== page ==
Outlook Web App (OWA) has been a mandatory requirement for every organization. When Exchange 2013 is introduced in an existing environment, it needs to be configured for OWA co-existence with legacy Exchange servers like Exchange 2010 or Exchange 2007. OWA co-existence configuration will provide a single namespace for users accessing OWA, regardless of where their mailbox is located. This document is for the administrator to configure OWA co-existence using single name space for both Exchange 2013 and legacy Exchange servers (Exchange 2010 and Exchange 2007)
ENow Software's Exchange blog built by Microsoft MVPs for IT/Sys Admins.
In October of last year Microsoft released a new version of on-premises Exchange server. Here at the ENow's Solution Engine blog, we realized we had a lot we could cover. Normally I focus mostly on writing about Office 365 and Azure features and updates, but I think there is still room in the blog-o-sphere for a post about on-premises software too.Since Exchange 2019 came out almost 3 months ago, I don’t see a lot of point in doing another blog post that lists “What’s New in 2019.” I’m going to try a slightly different approach here and assume that you’ve had a chance to review the new features in Exchange 2019. If not,
Over the past two weeks, Microsoft has made a range of announcements around updates and new releases of Office, Office 365 and Exchange. The fact that Microsoft announces updates is hardly surprising. By now you should be used to the never-ending cascade of new features that are constantly dropped onto the market. A good way to keep track of what’s to come is the Office 365 Roadmap website.
Earlier this week, Tony Redmond wrote about Jeffrey Snover – also known as the godfather of PowerShell – being promoted to Technical Fellow at Microsoft; one of the highest achievable ranks.
Given that Jeffrey is considered to be the founding father of PowerShell, that does not really come as a surprise, as PowerShell has changed the way we work and interact with systems. And this does not only apply to large-scale environments or cloud solutions like Office 365.
Many customers nowadays are running a virtualized Exchange environment, utilizing Database Availability Groups, load balanced Client Access Servers and the works. However, I also see environments where it is up to the Hypervisor of choice on the hosting of virtual machines after a (planned) fail-over. This goes for Exchange servers, but also for redundant infrastructure components like Domain Controllers or Lync Front-End servers for example.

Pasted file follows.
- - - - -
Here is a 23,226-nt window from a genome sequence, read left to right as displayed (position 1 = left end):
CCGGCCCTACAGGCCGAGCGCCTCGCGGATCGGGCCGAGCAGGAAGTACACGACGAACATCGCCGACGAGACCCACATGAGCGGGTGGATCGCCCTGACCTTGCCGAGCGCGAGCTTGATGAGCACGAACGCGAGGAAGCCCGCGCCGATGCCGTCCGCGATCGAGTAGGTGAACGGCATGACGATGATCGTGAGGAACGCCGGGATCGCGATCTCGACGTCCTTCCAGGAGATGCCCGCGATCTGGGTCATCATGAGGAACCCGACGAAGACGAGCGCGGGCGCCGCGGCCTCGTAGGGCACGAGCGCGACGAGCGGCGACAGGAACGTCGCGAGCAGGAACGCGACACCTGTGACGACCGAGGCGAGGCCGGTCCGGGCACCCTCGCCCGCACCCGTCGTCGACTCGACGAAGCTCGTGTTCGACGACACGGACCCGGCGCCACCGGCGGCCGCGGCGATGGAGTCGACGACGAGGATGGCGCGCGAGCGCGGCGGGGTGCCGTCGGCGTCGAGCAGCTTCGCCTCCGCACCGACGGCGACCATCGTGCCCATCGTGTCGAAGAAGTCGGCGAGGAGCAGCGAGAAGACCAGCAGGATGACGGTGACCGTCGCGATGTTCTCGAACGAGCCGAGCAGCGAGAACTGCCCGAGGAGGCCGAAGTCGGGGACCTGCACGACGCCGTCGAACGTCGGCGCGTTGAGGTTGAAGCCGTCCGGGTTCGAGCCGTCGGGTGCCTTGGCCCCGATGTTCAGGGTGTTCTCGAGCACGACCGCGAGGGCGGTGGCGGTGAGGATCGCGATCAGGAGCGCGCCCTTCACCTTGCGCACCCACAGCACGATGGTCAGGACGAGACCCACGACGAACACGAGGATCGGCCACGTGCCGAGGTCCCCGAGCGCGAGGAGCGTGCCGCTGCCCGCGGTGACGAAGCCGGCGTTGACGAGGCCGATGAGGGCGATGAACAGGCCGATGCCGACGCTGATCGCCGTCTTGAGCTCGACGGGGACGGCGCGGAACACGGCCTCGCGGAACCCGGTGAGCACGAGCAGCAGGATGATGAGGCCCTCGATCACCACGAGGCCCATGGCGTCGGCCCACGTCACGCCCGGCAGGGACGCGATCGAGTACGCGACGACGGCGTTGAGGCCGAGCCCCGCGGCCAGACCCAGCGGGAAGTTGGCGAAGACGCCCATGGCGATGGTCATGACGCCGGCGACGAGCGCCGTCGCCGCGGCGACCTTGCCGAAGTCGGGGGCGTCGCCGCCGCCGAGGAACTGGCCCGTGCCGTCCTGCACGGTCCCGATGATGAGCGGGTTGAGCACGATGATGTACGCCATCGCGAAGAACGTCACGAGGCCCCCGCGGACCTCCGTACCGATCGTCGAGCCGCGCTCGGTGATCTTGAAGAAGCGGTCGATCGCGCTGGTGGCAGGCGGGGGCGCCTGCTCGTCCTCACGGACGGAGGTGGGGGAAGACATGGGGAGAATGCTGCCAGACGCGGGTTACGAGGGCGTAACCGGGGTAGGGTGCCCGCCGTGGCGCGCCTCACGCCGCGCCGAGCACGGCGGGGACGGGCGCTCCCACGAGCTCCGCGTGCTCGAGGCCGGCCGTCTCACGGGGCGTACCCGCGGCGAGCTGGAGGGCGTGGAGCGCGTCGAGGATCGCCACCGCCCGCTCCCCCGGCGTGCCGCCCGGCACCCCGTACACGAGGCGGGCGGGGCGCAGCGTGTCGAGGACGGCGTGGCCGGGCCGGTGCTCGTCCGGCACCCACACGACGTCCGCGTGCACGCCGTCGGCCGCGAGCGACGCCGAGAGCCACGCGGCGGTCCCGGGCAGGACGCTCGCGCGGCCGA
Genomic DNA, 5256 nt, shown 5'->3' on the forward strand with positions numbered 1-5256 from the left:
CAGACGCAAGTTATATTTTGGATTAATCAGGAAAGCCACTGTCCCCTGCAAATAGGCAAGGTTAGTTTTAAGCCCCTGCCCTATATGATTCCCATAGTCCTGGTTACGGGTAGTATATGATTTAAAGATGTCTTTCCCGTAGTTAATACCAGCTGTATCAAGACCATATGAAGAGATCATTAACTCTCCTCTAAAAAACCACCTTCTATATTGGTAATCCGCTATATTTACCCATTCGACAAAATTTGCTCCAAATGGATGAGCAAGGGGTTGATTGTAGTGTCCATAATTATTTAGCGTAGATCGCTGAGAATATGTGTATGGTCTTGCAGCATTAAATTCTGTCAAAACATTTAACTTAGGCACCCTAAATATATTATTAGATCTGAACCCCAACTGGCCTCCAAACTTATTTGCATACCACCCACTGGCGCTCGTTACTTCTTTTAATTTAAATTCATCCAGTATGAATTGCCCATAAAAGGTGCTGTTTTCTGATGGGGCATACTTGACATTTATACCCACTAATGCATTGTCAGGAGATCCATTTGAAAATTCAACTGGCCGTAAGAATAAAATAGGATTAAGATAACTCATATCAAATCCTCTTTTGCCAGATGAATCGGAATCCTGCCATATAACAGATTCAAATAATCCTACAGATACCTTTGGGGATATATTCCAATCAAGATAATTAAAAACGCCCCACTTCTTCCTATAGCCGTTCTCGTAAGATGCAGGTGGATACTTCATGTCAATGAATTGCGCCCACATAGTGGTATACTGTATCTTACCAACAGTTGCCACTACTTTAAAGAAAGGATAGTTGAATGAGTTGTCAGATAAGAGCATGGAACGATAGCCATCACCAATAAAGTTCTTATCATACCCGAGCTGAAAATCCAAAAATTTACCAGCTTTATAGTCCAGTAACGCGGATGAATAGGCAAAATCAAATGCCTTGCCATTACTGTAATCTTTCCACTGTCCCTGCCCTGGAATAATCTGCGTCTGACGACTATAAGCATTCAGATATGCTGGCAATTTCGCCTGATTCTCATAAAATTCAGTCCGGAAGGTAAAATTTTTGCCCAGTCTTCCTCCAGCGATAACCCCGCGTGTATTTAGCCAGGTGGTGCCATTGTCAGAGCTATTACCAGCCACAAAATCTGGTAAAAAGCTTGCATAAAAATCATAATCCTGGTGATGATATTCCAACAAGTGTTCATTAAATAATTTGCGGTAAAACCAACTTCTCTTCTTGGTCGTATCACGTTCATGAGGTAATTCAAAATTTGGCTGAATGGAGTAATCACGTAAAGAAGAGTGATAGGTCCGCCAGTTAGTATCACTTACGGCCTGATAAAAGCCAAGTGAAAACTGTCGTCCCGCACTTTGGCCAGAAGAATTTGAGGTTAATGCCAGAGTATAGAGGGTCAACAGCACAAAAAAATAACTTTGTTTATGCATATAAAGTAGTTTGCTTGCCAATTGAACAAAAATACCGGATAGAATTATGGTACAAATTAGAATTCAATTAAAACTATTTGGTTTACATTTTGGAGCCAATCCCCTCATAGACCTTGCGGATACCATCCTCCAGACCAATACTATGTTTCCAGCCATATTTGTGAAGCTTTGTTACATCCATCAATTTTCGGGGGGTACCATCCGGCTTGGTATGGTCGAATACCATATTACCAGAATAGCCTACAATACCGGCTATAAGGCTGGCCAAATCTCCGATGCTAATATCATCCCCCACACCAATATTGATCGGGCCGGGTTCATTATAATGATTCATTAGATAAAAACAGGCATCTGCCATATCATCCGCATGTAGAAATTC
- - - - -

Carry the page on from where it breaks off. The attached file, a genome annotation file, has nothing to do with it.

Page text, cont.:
To recap – the previous parts (should you wish to read them, refresh or catch up) can be found below:
We established our domain design, covered how to provision the Domain Controller for the LAB in Hyper-V and then how to install Windows Server 2012 on the Domain Controller.
We went through the process of installing Active Directory Domain Services on the LAB domain controller using PowerShell.
Building an Exchange 2013 LAB Environment using Windows Server 2012 from scratch - Part 6 - Configuring a DAG
We last left off in Part 5 which covered the Directory, organization and Exchange preparation-and then went on to install the relevant Exchange servers using the unattended setup feature.
In previous ENow blog posts, we've discussed several things:
When it comes to monitoring application administrators often disagree with system administrators on what to monitor and which thresholds to configure. By nature, system administrators focus on system related counters and objects to monitor. They do not care about application related monitoring as those information's are out of scope of their daily work. Vice versa the same is true for application administrators.
Therefore there is no and will never be a single monitoring solution to combine totally different interests in information. On the other hand, the business is highly interested in implementing a single monitoring solution to reduce the overall licensing cost (priority 1), reduce the number of servers required to host monitoring solutions (priority 2) and to eliminate the need for technical training (priority 3).
System monitoring and application monitoring systems sometimes share an intersecting set of “things” they are able to monitor. The fact is that both monitoring approaches have totally different procedures on how to monitor.
The following diagram illustrates the system monitoring approach, where a probe connects to a target and queries data using a dedicated protocol supported by the target (e.g. SNMP, WMI, SSH, etc.).